This week: Oregon will vote on legalization, a new study on cannabis use and MS, and the LA City Council moves to ban medical marijuana dispensaries citywide.

Click here to view the embedded video.

Also, check out RAND Corporations presentation entitled “Should Marijuana Be Legalized?” which was presented on Capitol Hill this month. While NORML disagrees on many of the points made, RAND’s views make for a very interesting discussion.

Click here to view the embedded video.

Continued in Part 2 and Part 3

Be sure to tune in to NORMLtv every week to catch up on the latest marijuana news. Subscribe to NORMLtv or follow us on Twitter to be notified as soon as new content is added.

Study: Medical Cannabis Dispensaries Not Associated With Neighborhood Crime

June 7th, 2012

The establishment of medical cannabis dispensaries does not adversely impact local crime rates, according to a federally funded study published in the Journal of Studies on Alcohol and Drugs.

Investigators at the University of California, Los Angeles (UCLA) examined whether the proliferation of medical marijuana dispensaries is associated with elevated crimes rates. Researchers assessed the spatial relationship between density of medical marijuana dispensaries and two types of crime rates (violent crime and property crime) in 95 census tracts in Sacramento, California, during the year 2009.

Researchers reported: “There were no observed cross-sectional associations between the density of medical marijuana dispensaries and either violent or property crime rates in this study. These results suggest that the density of medical marijuana dispensaries may not be associated with crime rates or that other factors, such as measures dispensaries take to reduce crime (i.e., doormen, video cameras), may increase guardianship such that it deters possible motivated offenders.”

Authors acknowledged that their findings “run contrary to public perceptions” and that they conflict with public statements made by the California Police Chief’s Association, which had previously claimed, “Drug dealing, sales to minors, loitering, heavy vehicle and foot traffic in retail areas, increased noise, and robberies of customers just outside dispensaries are … common ancillary by-products of (medicinal cannabis) operations.”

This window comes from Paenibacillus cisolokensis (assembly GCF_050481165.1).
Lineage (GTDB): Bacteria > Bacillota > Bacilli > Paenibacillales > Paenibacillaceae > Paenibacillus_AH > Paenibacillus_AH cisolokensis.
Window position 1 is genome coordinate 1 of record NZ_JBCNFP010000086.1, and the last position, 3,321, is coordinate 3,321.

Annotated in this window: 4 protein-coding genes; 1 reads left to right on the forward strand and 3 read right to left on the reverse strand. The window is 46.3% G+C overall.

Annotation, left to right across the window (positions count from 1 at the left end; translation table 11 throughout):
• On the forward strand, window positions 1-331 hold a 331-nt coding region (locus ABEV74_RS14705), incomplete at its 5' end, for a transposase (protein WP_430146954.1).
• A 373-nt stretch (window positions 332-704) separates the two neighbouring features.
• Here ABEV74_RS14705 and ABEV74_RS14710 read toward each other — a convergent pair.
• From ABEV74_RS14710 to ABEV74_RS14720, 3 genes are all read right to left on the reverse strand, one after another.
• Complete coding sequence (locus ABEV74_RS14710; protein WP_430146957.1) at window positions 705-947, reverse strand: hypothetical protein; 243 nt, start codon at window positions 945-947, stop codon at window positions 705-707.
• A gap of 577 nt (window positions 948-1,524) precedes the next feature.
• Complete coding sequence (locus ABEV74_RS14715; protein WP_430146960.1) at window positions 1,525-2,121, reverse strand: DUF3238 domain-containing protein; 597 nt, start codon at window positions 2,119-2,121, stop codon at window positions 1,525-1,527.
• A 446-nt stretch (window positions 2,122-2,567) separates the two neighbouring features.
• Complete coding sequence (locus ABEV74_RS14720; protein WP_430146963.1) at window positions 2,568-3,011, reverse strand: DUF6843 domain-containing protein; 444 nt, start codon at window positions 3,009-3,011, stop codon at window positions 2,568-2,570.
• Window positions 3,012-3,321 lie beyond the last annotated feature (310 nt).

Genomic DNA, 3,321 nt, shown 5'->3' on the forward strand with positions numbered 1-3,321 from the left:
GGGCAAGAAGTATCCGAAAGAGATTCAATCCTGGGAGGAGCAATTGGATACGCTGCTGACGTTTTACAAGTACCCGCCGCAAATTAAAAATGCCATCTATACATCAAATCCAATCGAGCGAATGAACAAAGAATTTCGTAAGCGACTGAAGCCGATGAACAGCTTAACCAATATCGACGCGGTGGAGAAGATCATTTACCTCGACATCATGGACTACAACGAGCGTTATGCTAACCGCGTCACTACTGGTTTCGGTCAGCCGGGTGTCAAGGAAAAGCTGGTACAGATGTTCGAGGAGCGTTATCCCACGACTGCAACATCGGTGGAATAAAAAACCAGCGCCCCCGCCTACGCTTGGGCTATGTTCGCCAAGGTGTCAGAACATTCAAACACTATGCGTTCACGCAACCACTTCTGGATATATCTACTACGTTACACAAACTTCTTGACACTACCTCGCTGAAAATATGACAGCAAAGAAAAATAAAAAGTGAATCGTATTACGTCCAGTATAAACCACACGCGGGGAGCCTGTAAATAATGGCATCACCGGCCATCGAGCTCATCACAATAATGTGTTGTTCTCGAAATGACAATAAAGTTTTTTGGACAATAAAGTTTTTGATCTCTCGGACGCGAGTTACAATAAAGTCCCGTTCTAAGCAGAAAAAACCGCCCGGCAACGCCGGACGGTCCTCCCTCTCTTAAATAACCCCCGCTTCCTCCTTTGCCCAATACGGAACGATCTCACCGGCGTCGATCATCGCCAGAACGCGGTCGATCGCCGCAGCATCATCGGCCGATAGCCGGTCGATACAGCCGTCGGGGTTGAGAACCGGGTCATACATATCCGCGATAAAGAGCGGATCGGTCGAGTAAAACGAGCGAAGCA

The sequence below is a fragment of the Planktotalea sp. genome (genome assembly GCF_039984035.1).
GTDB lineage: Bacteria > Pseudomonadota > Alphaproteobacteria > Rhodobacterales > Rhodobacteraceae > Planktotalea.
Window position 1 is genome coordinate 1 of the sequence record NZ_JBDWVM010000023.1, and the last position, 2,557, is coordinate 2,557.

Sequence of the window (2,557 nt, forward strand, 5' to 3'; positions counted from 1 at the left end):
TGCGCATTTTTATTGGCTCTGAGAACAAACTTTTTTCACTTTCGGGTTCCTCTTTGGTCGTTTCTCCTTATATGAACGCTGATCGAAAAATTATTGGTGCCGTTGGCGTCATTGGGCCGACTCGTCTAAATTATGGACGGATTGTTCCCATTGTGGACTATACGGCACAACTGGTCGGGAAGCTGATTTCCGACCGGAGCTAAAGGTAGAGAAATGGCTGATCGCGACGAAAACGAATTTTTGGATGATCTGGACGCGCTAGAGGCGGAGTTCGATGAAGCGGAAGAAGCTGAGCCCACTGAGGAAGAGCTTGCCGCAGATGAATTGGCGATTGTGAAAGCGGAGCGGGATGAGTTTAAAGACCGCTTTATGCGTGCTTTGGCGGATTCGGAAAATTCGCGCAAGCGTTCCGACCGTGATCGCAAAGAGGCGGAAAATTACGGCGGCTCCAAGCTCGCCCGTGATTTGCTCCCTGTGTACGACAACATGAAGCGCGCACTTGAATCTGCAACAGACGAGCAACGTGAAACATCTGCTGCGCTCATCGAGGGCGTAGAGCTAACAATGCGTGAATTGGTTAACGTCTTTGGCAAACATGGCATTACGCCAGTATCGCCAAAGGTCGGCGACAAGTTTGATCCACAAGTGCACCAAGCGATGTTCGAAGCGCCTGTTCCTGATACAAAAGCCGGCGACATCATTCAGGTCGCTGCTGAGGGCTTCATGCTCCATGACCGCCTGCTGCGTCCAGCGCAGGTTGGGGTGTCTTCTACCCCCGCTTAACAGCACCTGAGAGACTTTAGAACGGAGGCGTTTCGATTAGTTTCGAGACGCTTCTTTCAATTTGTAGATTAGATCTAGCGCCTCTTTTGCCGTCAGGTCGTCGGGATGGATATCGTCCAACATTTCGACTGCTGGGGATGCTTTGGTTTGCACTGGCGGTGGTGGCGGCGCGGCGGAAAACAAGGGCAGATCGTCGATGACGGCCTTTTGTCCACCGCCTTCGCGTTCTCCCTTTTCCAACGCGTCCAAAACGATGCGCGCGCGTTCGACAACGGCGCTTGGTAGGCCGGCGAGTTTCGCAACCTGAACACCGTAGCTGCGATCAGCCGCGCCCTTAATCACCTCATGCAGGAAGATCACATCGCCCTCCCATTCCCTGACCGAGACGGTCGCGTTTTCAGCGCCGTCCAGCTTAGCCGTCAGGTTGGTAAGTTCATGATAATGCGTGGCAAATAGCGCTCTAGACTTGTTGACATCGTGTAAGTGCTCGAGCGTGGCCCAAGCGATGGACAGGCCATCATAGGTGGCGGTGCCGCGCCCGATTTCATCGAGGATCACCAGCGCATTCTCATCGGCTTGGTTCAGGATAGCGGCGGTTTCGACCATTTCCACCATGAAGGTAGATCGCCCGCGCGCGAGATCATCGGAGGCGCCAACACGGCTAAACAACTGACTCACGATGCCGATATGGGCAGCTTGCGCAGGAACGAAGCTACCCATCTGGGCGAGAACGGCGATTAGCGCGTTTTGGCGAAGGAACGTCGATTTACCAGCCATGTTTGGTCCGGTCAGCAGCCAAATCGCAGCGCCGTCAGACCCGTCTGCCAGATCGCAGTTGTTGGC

The UCLA is not the first study to dispute the allegation that brick-and-mortar dispensaries are adversely associated with crime. A 2011 study of crime rates in Los Angeles published by the RAND Corporation similarly concluded, “[W]e found no evidence that medical marijuana dispensaries in general cause crime to rise.” However, shortly following its publication RAND removed the study from its website after their findings were publicly criticized by the Los Angeles city attorney’s office.

Other analyses of crime statistics in the cities of Denver, Los Angeles, and Colorado Springs have separately disputed the notion that the locations of dispensaries are associated with elevated incidences of criminal activity.

Full text of the study, “Exploring the Ecological Association Between Crime and Medical Marijuana Dispensaries,” appears in the Journal of Studies on Alcohol and Drugs.

Marijuana Dispensary Ban Inches Closer In Los Angeles

May 30th, 2012
Dispensary ban author, L.A. City Councilman Jose Huizar: "If you don't like the state law, let's change the state law"A Los Angeles City Council committee on Tuesday moved forward with a ban on medica

L.A. To Consider Complete Dispensary Ban At Tuesday Meeting

May 28th, 2012
Where's Weed?Here we go again. A marijuana dispensary ban will be considered at Los Angeles City Hall tomorrow, Tuesday, May 29. The L.A. City Council's Planning and Land Use Management (PLUM) committ